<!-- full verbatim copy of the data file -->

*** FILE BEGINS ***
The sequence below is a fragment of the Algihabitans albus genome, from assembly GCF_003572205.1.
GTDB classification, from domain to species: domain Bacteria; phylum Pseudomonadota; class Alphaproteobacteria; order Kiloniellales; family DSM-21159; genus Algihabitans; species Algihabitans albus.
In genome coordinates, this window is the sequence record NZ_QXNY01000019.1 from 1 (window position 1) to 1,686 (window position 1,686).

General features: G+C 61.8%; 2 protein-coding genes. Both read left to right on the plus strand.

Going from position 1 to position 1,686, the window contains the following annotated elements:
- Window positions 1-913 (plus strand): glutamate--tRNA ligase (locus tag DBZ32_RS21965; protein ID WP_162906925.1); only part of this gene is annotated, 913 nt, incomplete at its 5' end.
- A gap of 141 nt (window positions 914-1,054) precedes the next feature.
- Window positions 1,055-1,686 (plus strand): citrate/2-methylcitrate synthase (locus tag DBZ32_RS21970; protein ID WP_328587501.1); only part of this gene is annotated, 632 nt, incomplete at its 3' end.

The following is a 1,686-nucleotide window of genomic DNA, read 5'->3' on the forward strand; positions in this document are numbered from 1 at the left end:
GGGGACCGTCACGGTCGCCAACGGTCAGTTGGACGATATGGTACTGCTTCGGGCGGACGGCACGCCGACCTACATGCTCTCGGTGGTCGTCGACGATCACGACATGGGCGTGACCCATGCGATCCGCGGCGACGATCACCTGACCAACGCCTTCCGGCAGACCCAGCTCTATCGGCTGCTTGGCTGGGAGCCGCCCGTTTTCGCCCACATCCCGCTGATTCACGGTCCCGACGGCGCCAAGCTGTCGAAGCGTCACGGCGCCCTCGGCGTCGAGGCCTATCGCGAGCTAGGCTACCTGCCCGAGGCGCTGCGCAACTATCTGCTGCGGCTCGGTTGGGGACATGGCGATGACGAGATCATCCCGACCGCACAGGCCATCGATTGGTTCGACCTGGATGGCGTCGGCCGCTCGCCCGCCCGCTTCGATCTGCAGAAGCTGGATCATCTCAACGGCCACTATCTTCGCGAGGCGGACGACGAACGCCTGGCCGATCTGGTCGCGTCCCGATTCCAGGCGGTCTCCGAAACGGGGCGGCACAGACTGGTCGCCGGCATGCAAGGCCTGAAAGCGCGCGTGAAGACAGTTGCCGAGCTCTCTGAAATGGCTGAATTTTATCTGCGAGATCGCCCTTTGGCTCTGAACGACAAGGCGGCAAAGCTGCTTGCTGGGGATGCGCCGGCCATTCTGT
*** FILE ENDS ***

The sequence below is a fragment of the Algihabitans albus genome, from assembly GCF_003572205.1.
GTDB classification, from domain to species: domain Bacteria; phylum Pseudomonadota; class Alphaproteobacteria; order Kiloniellales; family DSM-21159; genus Algihabitans; species Algihabitans albus.
In genome coordinates, this window is the sequence record NZ_QXNY01000019.1 from 1 (window position 1) to 1,686 (window position 1,686).

General features: G+C 61.8%; 2 protein-coding genes. Both read left to right on the plus strand.

Going from position 1 to position 1,686, the window contains the following annotated elements:
- Window positions 1-913 (plus strand): glutamate--tRNA ligase (locus tag DBZ32_RS21965; protein ID WP_162906925.1); only part of this gene is annotated, 913 nt, incomplete at its 5' end.
- A gap of 141 nt (window positions 914-1,054) precedes the next feature.
- Window positions 1,055-1,686 (plus strand): citrate/2-methylcitrate synthase (locus tag DBZ32_RS21970; protein ID WP_328587501.1); only part of this gene is annotated, 632 nt, incomplete at its 3' end.

The following is a 1,686-nucleotide window of genomic DNA, read 5'->3' on the forward strand; positions in this document are numbered from 1 at the left end:
GGGGACCGTCACGGTCGCCAACGGTCAGTTGGACGATATGGTACTGCTTCGGGCGGACGGCACGCCGACCTACATGCTCTCGGTGGTCGTCGACGATCACGACATGGGCGTGACCCATGCGATCCGCGGCGACGATCACCTGACCAACGCCTTCCGGCAGACCCAGCTCTATCGGCTGCTTGGCTGGGAGCCGCCCGTTTTCGCCCACATCCCGCTGATTCACGGTCCCGACGGCGCCAAGCTGTCGAAGCGTCACGGCGCCCTCGGCGTCGAGGCCTATCGCGAGCTAGGCTACCTGCCCGAGGCGCTGCGCAACTATCTGCTGCGGCTCGGTTGGGGACATGGCGATGACGAGATCATCCCGACCGCACAGGCCATCGATTGGTTCGACCTGGATGGCGTCGGCCGCTCGCCCGCCCGCTTCGATCTGCAGAAGCTGGATCATCTCAACGGCCACTATCTTCGCGAGGCGGACGACGAACGCCTGGCCGATCTGGTCGCGTCCCGATTCCAGGCGGTCTCCGAAACGGGGCGGCACAGACTGGTCGCCGGCATGCAAGGCCTGAAAGCGCGCGTGAAGACAGTTGCCGAGCTCTCTGAAATGGCTGAATTTTATCTGCGAGATCGCCCTTTGGCTCTGAACGACAAGGCGGCAAAGCTGCTTGCTGGGGATGCGCCGGCCATTCTGT